The Academy

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Tuesday, September 09, 2003
Separation from service anxiety

Yup, other former law clerks feel this way.

(Hence the desire some of us feel to run back to the womb and get... what's the opposite of "separated from service"? It sounds vaguely like an operation involving conjoined twins, but I really don't want to be conjoined with the whole federal judiciary. I don't think I could stand the mustiness accompanying some of the circuit judges who are milking every drop out of the "during good Behaviour" part of the Constitution.)

Here's the other thing about the transition from clerking -> private practice: For some, it means much, much more responsibility. For others, it means much, much less. Depends on the judge and the firm, of course.

The parts of returning to government service that I am looking forward to: the ability to call ridiculous arguments ridiculous arguments without worrying about whether they're my client's ridiculous arguments, and to use Westlaw without a client code.

All this clerky stuff is being reinforced in my head because several of the newbies here at The Firm are joining the clerkship melee, approximately one week after entering private practice -- one is interviewing with my former employer tomorrow. I'm amazed that the clerkship hiring cartel seems to have held up fairly well.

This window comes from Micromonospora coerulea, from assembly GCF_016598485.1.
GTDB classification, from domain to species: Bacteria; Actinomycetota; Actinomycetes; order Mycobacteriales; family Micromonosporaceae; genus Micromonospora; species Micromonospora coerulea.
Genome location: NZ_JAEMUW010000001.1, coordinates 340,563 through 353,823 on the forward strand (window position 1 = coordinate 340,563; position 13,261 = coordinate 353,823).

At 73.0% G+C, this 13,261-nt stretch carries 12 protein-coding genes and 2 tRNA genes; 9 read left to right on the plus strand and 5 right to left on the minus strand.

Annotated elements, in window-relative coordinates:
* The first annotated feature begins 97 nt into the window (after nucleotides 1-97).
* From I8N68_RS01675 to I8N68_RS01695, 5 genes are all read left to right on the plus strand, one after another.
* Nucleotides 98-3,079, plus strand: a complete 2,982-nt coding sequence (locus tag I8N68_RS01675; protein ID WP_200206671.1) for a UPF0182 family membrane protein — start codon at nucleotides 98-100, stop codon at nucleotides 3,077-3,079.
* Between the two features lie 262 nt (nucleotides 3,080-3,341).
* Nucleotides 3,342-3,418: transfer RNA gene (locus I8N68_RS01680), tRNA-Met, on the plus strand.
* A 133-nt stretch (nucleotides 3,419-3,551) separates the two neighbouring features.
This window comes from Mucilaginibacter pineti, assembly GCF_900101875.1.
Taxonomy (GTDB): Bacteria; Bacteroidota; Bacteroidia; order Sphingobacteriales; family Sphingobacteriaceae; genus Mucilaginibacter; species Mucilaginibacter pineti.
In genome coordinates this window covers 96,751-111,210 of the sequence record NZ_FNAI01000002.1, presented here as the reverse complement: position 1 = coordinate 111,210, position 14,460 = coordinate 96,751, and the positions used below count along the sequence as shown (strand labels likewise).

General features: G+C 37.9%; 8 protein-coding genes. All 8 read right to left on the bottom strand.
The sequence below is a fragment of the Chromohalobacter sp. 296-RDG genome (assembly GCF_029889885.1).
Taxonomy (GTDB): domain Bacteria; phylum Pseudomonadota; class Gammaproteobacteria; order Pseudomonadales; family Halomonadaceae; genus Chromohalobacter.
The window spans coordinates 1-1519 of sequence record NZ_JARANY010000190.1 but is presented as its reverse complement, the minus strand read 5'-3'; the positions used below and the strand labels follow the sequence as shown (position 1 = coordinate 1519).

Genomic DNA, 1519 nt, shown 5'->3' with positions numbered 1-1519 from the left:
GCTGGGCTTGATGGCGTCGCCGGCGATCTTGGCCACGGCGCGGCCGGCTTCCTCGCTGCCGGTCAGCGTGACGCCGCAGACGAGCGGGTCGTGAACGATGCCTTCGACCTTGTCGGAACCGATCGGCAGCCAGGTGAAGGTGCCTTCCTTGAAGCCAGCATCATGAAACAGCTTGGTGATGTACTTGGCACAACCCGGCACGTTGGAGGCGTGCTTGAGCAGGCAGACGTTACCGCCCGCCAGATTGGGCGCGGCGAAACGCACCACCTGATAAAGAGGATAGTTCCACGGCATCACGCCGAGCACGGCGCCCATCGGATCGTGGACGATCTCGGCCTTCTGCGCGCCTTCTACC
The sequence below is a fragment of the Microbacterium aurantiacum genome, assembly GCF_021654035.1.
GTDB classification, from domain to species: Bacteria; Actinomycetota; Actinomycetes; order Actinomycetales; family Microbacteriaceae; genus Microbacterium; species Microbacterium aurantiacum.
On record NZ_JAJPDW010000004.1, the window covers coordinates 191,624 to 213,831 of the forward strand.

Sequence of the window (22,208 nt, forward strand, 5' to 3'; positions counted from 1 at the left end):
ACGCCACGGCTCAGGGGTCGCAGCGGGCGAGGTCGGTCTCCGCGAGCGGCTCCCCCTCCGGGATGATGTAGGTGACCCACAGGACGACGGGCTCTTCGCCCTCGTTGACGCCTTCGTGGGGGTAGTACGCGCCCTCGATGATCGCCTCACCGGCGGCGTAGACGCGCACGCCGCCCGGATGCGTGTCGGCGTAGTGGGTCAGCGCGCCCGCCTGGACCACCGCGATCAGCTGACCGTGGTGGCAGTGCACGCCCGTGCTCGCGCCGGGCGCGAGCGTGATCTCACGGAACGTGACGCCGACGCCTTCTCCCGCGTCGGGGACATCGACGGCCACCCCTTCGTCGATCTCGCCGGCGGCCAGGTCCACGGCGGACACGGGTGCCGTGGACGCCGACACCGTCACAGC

It's good to be temporarily unemployed

I have joined my fellow blogger and the thousands of others who have been "separated from service" with the federal government. I, too, am now *just* a lawyer.

It's funny, when I started law school, my ultimate goal was to become a lawyer. It seemed then that three years of classes and exams (not to mention that one big exam after graduation) were huge obstacles to overcome in order to attain my goal of becoming a lawyer. But sometime during my second year, a clever faculty committee convinced me that there was a goal even loftier than "lawyer" -- there was the goal of "law clerk." So, natch, that became my goal. Now that I have completed law clerking, though, it sure feels like being a lawyer is a step down career-wise.

It used to be that I couldn't wait for the question, "What do you do?" I could barely contain my enthusiasm when I got to say, "I'm a law clerk for a federal judge." Instant approval. Now all I can say is, "I'm a lawyer." There's nothing unique about that. I doubt it will always be met with instant approval. Five years after setting my goal, I'm finally here and I feel vaguely disappointed. Bummer, dude.

I wonder if other former law clerks feel this way about being "separated from service" and thus forced to practice law.

By the way, I can't help but agree with the Parents of Mindy that her adventures sound like the beginning of a B horror movie. It could be titled 'Swimming in Lake Mindy -- Part III -- Body on the Shore.'

I have a little less free time -- or temporary unemployment as I like to call it -- than Mindy. I start work at a big, scary law firm at the end of this month. I'll try to have some adventures, though, so I can entertain my fellow bloggers while they are hard at work!